Idd ahyee rase rase, Idd gah vasway,
Yeme unda Nabi saeb teme unde vasay,
Lejen chuvae vathran
Taway chu na naryan
Zungan chuve zung dud
Taway chu na narayan
(The festival of Eid came up with fervor, bit by bit. Let’s turn over to Eidgah, the side where our Prophet is present. Are you in trouble that you don’t come? Is there pain in your legs that you don’t come?).
Be it Rasul Mir’s, “Lalus wantai chus sawal; salus antanee baeliyay…” or popular melody sung by Shameem Azad, “Tosh tosh bulbulo son’th aewe waliyae, laliyay lajeye doorun graaeye…” There is, after all, much to delve into the history, significance, and various aspects of these traditional folk songs and to explore their cultural importance with artistic essence.

Historical Background


Kashmiri folk-songs have a long and storied history that dates back to centuries. They are deeply rooted in the cultural fabric of Kashmir with their origins often traced to the Sufi traditions of the region. These songs have evolved over time; have influenced by various musical styles and cultural exchanges only to make them a unique and cherished art form.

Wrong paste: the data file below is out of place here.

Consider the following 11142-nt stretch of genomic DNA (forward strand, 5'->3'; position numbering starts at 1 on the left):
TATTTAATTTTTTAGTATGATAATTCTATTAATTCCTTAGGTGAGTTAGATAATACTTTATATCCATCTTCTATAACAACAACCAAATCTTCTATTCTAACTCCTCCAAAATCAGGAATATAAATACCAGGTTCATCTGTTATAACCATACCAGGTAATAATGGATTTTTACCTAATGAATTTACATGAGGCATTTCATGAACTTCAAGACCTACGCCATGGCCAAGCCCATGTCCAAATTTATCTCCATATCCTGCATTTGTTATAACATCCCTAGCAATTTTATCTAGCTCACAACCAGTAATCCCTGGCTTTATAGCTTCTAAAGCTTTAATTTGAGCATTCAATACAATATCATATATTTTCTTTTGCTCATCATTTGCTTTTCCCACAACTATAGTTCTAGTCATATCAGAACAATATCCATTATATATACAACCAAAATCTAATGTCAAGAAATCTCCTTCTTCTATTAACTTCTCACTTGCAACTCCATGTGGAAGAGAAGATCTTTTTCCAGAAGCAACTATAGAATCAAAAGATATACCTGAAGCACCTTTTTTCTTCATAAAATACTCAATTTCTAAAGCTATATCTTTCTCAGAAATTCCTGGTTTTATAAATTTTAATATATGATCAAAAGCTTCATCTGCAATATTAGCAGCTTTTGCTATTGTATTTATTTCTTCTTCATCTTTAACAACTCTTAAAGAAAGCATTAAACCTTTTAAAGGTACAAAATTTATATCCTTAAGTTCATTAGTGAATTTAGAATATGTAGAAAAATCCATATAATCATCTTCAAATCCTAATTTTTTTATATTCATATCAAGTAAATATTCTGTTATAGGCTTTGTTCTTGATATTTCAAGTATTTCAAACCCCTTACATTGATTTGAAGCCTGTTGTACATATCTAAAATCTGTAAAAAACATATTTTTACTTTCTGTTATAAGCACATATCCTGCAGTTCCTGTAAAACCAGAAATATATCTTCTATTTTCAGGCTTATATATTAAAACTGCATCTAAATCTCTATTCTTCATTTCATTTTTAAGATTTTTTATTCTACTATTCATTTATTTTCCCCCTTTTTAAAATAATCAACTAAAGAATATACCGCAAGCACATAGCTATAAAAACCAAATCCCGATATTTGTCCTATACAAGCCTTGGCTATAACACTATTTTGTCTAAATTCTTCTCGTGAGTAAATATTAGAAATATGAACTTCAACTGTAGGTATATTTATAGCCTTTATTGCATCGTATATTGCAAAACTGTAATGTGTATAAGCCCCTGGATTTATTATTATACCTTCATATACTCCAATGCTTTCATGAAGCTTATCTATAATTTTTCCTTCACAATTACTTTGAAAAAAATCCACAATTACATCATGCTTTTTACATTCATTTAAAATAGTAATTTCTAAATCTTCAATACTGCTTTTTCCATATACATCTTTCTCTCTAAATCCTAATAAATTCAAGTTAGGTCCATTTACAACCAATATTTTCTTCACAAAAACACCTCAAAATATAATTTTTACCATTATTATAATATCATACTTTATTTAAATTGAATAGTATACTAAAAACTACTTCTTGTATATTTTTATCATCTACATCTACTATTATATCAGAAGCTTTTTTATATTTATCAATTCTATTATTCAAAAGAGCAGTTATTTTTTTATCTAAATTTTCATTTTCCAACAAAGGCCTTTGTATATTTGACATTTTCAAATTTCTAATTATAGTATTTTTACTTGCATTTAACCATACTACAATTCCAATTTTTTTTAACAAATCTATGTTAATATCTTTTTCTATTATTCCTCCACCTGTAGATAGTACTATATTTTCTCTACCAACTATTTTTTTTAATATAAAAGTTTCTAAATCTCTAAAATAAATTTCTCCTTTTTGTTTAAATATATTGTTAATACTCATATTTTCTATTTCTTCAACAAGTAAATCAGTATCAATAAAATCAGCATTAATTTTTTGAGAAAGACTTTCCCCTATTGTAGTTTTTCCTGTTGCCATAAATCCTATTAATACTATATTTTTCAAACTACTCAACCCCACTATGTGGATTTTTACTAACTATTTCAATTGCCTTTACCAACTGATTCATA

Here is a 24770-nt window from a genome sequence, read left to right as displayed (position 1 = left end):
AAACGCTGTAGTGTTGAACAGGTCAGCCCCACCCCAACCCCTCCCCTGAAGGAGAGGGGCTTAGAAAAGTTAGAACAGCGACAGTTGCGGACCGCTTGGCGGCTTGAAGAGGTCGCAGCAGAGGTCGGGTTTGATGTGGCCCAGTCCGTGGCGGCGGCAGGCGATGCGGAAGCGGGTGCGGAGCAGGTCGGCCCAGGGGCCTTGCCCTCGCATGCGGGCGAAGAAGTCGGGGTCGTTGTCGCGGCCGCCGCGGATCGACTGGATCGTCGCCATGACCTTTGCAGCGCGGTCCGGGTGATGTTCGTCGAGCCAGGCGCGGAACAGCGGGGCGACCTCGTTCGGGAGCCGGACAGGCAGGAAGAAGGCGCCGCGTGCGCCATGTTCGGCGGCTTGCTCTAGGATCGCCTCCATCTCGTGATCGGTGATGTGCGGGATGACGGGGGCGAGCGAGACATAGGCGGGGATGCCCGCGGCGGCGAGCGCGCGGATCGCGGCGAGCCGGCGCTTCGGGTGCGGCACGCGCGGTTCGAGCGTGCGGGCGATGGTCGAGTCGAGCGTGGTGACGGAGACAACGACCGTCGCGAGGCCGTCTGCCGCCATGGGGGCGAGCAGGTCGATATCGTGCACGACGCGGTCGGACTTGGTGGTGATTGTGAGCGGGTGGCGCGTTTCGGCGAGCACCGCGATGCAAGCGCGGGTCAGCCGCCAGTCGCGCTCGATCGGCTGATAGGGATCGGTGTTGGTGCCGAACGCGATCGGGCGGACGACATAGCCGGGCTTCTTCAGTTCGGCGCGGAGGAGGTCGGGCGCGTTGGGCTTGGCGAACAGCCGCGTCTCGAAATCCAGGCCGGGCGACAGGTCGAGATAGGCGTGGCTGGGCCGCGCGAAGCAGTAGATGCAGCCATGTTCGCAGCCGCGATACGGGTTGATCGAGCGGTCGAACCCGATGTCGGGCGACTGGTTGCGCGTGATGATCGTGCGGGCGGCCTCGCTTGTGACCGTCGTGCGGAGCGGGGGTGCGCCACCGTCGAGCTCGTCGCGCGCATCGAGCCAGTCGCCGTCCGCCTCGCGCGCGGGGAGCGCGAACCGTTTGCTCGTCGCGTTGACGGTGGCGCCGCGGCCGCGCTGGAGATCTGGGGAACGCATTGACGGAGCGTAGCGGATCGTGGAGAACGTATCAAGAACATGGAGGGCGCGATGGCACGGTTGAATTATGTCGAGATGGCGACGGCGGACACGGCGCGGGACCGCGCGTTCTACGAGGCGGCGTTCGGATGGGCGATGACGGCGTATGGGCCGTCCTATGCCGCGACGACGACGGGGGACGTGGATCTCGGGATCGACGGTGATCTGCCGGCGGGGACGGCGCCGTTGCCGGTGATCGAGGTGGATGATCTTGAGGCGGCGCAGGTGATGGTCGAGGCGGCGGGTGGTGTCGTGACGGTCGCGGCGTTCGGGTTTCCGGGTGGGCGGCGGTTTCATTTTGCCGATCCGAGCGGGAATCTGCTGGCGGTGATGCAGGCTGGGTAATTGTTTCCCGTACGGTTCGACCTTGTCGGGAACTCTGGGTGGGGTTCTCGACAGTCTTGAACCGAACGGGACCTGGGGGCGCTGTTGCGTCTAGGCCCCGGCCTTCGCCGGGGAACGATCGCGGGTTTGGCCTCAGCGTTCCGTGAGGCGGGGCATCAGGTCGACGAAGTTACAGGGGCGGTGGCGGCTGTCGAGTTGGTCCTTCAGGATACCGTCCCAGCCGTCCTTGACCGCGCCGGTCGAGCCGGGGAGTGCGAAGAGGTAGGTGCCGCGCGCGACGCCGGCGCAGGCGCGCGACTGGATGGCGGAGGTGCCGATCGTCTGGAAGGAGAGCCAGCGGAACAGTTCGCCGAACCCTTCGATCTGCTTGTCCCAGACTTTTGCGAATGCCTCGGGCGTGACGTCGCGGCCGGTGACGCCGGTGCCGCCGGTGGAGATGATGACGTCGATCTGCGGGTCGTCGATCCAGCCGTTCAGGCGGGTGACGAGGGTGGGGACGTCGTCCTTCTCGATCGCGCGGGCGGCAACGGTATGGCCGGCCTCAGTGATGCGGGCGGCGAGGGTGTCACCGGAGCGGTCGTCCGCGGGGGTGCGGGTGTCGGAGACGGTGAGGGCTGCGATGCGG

Musical Elements


One of the defining features of popular Kashmiri folk songs is their enchanting music. These songs are typically accompanied by traditional instruments such as the “tumbaknar” (a percussion instrument), “rabab” (a stringed instrument), and harmonium, etc. The combination of these instruments creates a harmonious blend of sounds that captivated the audience. The tunes were often intricate and emotive thereby reflecting the sentiments of the lyricists.

Lyrics and Themes


The lyrics of these songs were steeped in poetic beauty and carry deep cultural and emotional significance. They often celebrate love, nature, and the mysticism associated with Sufi traditions. These songs also narrate stories of Kashmiri folklore, portraying the region's history and rich heritage. The themes in these songs were diverse ranging from expressions of joy and love to reflections on the beauty of the Kashmir Valley. Some songs like: “Roshe wala mane dilbaro, poshan baharo yurwalo…; Cholhama roshey roshey, waloo maine poshae madno…” or “Hariye thavakhna kante lolo, zaar mein totus wante lolo…” are undoubtedly having inspirational lyrics and themes.